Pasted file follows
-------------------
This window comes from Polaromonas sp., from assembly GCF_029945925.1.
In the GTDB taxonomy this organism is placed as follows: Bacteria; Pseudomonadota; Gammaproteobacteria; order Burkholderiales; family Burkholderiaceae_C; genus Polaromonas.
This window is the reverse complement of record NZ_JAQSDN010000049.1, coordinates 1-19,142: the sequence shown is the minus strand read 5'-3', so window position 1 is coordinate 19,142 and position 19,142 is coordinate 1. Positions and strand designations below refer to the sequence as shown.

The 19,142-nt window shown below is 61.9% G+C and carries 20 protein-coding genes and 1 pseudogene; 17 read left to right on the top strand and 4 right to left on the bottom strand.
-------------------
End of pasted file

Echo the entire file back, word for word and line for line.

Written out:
This window comes from Polaromonas sp., from assembly GCF_029945925.1.
In the GTDB taxonomy this organism is placed as follows: Bacteria; Pseudomonadota; Gammaproteobacteria; order Burkholderiales; family Burkholderiaceae_C; genus Polaromonas.
This window is the reverse complement of record NZ_JAQSDN010000049.1, coordinates 1-19,142: the sequence shown is the minus strand read 5'-3', so window position 1 is coordinate 19,142 and position 19,142 is coordinate 1. Positions and strand designations below refer to the sequence as shown.

The 19,142-nt window shown below is 61.9% G+C and carries 20 protein-coding genes and 1 pseudogene; 17 read left to right on the top strand and 4 right to left on the bottom strand.